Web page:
Make way for Disney heroines… Step aside, Frozen fans.

Today is supposed to be Movie Quote Monday.  And my intention was to keep it that way, with a quick post that would take five minutes before I get back to organizing my desk.

But then, a distraction.

As I was looking for a cute picture to go with today’s quote, I stumbled upon this fan-made picture.


Excuse you?

Have you even seen any Disney movies over two years old?

Have you seen any official Disney Classics?

And if you have, how could you forget this handsome fella?

Even Belle's Dad thought Gaston was an alright catch at first.
Even Belle’s Dad thought Gaston was a decent catch at first.  

Or this guy?

Kokoum WAS a nice guy, he just didn't know how to paint with wind. Or smile.
Kokoum WAS a nice guy, he just didn’t know how to paint with wind. Or smile. Or ask his fiancee why he shouldn’t kill her new boyfriend. 

And are you going to completely ignore that Meg’s first “true love” dumped her for another girl after she sacrificed herself to Hades for him?

Because that happened.
He completely Hans’ed her.  Actually, he’s worse than Hans. 

I have been trying to figure out why someone would think this. Now, if they’re saying “The first guy can turn out to be a jerk,” that’s bogus.  So did Gaston, though he was more up-front about it than Hans.  So was Meg’s nameless boyfriend who dumped her.

If they’re saying, “Sometimes the first guy you meet isn’t the right guy, even though he is a good guy,” then my answer is

” Hi, I’m Prince Edward, I have puffy sleeves, sing, will risk my life for you, and want to marry you.”

I'm Prince Edward, I have puffy sleeves, sing, and want to marry you. Your name?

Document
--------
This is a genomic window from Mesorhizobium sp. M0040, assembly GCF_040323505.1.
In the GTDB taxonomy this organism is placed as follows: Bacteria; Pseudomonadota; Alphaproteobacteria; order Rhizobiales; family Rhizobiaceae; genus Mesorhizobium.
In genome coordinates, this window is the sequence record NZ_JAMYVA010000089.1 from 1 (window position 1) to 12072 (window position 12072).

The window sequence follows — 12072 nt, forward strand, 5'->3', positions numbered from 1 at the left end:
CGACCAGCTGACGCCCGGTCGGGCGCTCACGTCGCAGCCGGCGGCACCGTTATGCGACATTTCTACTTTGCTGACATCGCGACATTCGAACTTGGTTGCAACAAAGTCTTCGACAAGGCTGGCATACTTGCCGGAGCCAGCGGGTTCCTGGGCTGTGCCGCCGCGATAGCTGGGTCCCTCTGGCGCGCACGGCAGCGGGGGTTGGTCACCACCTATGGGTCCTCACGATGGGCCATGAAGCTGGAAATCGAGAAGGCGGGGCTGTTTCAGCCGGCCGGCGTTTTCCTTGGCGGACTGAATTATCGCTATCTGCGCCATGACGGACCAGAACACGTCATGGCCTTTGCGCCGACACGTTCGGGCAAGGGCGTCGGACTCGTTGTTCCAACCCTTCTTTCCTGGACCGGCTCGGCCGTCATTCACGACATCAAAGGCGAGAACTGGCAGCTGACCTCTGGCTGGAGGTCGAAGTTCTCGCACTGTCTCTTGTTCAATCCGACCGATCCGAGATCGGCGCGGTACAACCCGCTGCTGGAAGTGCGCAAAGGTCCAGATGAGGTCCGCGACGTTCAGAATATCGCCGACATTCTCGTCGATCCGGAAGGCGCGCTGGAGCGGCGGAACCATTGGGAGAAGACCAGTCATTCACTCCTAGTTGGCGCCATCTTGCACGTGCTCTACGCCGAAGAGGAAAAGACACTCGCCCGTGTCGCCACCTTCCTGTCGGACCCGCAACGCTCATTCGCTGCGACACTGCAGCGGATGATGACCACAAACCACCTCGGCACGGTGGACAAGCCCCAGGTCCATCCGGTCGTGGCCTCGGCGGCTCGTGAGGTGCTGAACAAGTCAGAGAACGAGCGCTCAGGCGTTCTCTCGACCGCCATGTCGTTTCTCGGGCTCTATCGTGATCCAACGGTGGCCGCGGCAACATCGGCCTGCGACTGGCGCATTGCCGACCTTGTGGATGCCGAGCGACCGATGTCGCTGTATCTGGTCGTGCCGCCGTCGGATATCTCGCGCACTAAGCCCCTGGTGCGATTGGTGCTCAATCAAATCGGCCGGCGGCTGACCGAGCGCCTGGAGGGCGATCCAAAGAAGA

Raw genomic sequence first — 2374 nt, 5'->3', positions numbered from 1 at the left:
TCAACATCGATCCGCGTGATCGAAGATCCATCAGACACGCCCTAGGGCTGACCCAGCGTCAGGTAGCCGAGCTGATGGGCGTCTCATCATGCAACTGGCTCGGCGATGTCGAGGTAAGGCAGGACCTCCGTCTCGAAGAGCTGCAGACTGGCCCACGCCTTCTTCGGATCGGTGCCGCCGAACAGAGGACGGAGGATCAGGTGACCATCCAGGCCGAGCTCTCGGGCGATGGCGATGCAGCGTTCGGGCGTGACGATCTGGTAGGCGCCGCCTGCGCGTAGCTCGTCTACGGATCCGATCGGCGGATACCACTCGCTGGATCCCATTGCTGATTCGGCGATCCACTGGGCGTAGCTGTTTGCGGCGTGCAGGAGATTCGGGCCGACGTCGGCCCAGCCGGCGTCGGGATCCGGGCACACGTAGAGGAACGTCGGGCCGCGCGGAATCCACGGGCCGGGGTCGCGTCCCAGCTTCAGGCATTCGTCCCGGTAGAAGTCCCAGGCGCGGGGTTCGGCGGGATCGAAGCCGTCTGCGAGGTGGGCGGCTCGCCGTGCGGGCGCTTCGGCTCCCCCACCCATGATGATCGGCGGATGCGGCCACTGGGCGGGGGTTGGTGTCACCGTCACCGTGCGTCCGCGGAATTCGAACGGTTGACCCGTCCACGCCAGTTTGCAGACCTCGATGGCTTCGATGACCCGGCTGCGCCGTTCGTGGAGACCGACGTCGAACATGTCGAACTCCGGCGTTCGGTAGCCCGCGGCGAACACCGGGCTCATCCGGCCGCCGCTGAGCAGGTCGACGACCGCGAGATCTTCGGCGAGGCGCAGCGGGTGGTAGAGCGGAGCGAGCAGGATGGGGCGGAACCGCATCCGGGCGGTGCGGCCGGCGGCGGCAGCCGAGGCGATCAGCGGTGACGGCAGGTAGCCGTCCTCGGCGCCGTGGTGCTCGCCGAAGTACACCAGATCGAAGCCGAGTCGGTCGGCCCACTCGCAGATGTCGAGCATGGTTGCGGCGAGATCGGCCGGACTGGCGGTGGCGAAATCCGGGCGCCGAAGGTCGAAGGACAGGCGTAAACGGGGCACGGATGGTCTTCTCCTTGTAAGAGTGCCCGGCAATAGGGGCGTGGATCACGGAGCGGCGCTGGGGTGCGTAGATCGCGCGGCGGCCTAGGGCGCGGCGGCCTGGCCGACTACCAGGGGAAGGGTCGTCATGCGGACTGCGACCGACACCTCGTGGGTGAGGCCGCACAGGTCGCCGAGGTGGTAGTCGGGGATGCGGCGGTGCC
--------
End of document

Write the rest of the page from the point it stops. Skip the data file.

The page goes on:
The only reasons I can come up with for someone to think this crazy Frozen thought is

a) they are not Disney fans, just Frozen fanatics,


b) they have jumped on the Frozen fanatic bandwagon that states “Frozen is the first Disney movie to prove that a girl doesn’t need a man to save her!” and are trying to see at what else Frozen can be first.

I’m sure you’ve seen those posts about Frozen and men.  They are everywhere.  “Disney finally made a movie where a girl doesn’t need rescuing!”

To which I say….

…If Kristoff didn’t give Anna a ride, she would have been wolf food.

…If Kristoff didn’t help Anna, she wouldn’t even be able to find the ice palace, let alone get to it.  (Remember the sad climbing attempt, and her lack of tracking skills?)

…If Kristoff didn’t have handy rope/hook/pickaxe knowledge, Anna would have fallen to her death when being chased by Marshmallow.  Granted, he only softened the eventual fall, but at least they got a little closer to the ground.  Really, that was cinematic cheating, everyone should have died right there in real life.

…If Kristoff hadn’t been raised by the trolls and brought Anna to them, he never would have known that bringing her back to Arandelle was the best bet for saving her.

So don’t give me that crap.

And Elsa?  Elsa couldn’t save herself. She tried and made the snowstorm worse, trapping Anna as she froze. Sure, her love melted the spell, but… that was a fluke. She didn’t know what she was doing. I love Elsa, dearly, but she’s no hero.

Really, Kristoff, Olaf, and Sven prolonged Anna’s life the most.  All guys, helping save her.

On top of that, the original Snow Queen story actually has a girl rescuing her one true love from the clutches of the Snow Queen, who has cursed the guy to love/follow the Snow Queen’s every whim, forgetting his lady love.  The girl is entirely on her own, with little help along her journey, and actually manages to rescue the guy even when he’s on the Snow Queen’s side due to being cursed.  It makes Anna’s feats look rather puny, if still adorable.

But those aren’t even the important reasons Frozen fanatics are wrong.  Here are the important ones.



Remember? Pretended to be a boy, got kicked out of the army, saved China anyway, and had the EMPEROR bow to her?  After her General/boyfriend said “No way I’m helping you, girl!” she snuck into the palace on a Hun hunt.  Remember?  No?  This was mid-late 1990’s.



Sure, she was in love with John Smith, but she didn’t need him to save her.  Pocahontas already had this “please don’t kill each other” and “I do what I want” attitude way before the English landed at Jamestown.